During the last week of June the Sierra Negra volcano on Isabela Island came to life, erupting after months of increased activity and seismic grumbling. This presents a great opportunity to see an amazing sight in the islands from safe distances that give you an eagle’s eye view of the action.
The volcano sits on the southeastern side of the island, and lava is flowing from fissures into the caldera and to the north towards Elizabeth Bay, away from the main town of Puerto Villamil.
The Galapagos Islands are well-versed when it comes to volcanoes erupting. Their very existence is due to the fact that they sit above a hot spot in the sea floor- a point where the mantle of the Earth gives way to magma, causing underwater eruptions that build up over millions of years until they break the surface.
Most of the islands were formed this way, and when coupled with the shifting plates of the planet-explains the geographic origins of the archipelago. The older islands are those in the east, having shifted away from the hot spot and boasting extinct volcano cones, lava tunnels, and collapsed lava chambers that offer both land and water highlights to explore.
The western islands are still active with volcanic activity as they are they are the youngest and still reside over the hotspot deep under the sea.
Seirra Negra has the second largest caldera in the world-six miles in diameter. When dormant the volcano is a sought after hike for visitors to the island. Presently the area is closed to visitors and the neighboring communities have been evacuated as a safety precaution. A few fast facts for those concerned about traveling to the islands.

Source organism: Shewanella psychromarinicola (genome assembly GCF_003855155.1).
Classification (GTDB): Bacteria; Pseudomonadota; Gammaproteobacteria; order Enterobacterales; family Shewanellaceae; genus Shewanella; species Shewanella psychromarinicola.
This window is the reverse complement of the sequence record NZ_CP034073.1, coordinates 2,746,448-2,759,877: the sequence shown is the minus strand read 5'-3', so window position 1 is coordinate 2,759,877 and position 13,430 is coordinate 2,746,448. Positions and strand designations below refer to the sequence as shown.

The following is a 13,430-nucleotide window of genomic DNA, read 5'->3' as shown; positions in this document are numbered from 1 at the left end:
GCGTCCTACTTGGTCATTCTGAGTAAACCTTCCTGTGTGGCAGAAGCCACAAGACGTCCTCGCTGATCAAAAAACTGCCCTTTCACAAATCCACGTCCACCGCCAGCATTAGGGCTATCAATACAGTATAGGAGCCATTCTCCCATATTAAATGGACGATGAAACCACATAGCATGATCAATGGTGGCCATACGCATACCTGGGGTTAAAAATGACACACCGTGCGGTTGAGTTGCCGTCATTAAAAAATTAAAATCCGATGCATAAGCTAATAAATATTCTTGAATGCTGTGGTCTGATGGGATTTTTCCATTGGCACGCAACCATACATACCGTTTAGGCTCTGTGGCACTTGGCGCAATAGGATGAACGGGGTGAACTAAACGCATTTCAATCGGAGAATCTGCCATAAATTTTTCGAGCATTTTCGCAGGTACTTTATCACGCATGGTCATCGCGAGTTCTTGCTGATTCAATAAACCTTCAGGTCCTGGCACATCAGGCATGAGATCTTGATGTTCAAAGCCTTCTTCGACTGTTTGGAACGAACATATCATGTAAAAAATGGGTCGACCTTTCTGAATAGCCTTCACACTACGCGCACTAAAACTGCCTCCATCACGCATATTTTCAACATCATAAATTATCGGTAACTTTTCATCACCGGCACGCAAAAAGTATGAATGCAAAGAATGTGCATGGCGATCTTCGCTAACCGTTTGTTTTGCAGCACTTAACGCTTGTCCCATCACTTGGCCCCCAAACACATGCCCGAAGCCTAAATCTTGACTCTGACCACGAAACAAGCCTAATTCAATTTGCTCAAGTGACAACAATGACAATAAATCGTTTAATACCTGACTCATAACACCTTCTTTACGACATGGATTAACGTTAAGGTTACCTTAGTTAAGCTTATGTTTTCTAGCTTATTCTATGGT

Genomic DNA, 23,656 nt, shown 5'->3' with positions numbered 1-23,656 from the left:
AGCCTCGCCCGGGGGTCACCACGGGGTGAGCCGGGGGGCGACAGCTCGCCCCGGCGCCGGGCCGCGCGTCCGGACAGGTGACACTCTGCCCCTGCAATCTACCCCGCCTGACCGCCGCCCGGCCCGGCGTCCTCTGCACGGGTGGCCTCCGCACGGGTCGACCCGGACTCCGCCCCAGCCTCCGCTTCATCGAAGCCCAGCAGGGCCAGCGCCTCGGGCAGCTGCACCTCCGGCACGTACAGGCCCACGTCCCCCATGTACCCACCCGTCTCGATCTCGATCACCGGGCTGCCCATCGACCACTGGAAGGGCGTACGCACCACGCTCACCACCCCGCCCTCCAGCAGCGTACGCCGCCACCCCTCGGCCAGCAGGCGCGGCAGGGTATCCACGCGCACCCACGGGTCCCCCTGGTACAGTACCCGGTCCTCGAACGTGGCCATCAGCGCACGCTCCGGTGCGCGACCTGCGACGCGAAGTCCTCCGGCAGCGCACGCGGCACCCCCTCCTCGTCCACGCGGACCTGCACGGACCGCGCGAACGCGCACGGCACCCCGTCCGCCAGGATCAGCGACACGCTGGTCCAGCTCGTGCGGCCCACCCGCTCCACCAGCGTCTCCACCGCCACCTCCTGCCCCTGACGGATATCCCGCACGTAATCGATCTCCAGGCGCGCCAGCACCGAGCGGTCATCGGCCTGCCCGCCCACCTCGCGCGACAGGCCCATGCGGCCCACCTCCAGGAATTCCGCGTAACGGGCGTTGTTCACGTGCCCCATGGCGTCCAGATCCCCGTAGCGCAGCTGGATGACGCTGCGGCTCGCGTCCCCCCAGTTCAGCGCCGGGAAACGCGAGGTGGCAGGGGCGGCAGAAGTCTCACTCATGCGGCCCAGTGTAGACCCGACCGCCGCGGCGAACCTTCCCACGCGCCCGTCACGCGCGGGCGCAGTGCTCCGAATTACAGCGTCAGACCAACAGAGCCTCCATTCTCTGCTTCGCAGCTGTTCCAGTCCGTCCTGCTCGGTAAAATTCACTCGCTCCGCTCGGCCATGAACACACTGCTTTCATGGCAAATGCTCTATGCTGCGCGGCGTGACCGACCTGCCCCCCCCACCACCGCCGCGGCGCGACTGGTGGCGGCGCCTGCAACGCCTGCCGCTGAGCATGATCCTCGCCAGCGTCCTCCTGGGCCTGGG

- As of the time of writing, the ash from the volcano is not affecting air travel to and from the major airport on Baltra Island on the other side of the archipelago and well out of harm’s way.
- Isabela is still accessible for those with the island on their itinerary. Los Tuneles, Las Tintoreras, the tortoise breeding center, and Peurto Villamil beach are open to explore.
- Eruptions in the past, most recently in 2005 and 1979 have lasted from a few weeks to months. Predicting eruptions and their duration isn’t an exact science and researchers from around the world are seizing the opportunity to further investigate the occurrence.
- An Orange Alert is currently in place, meaning that an eruption is underway with minor ash clouds.
- Seirra Negra is one of six shield volcanoes that formed Isabela island. The others are Alcedo, Cerro Azul, Darwin, Ecuador, and Wolf-all except Ecuador are considered active.
- Volcan Cumbres on the neighboring uninhabited Fernandina Island is also erupting-sending lava into the sea as of June 17th.
Also want to give a special thanks to one of our former clients Kirsten Valley for the amazing photo of Sierra Negra. Truly for her it was a one in a lifetime trill to be able to presence this event.
For further information about travel in the Galapagos Islands and Ecuador, contact and member of our team by clicking here.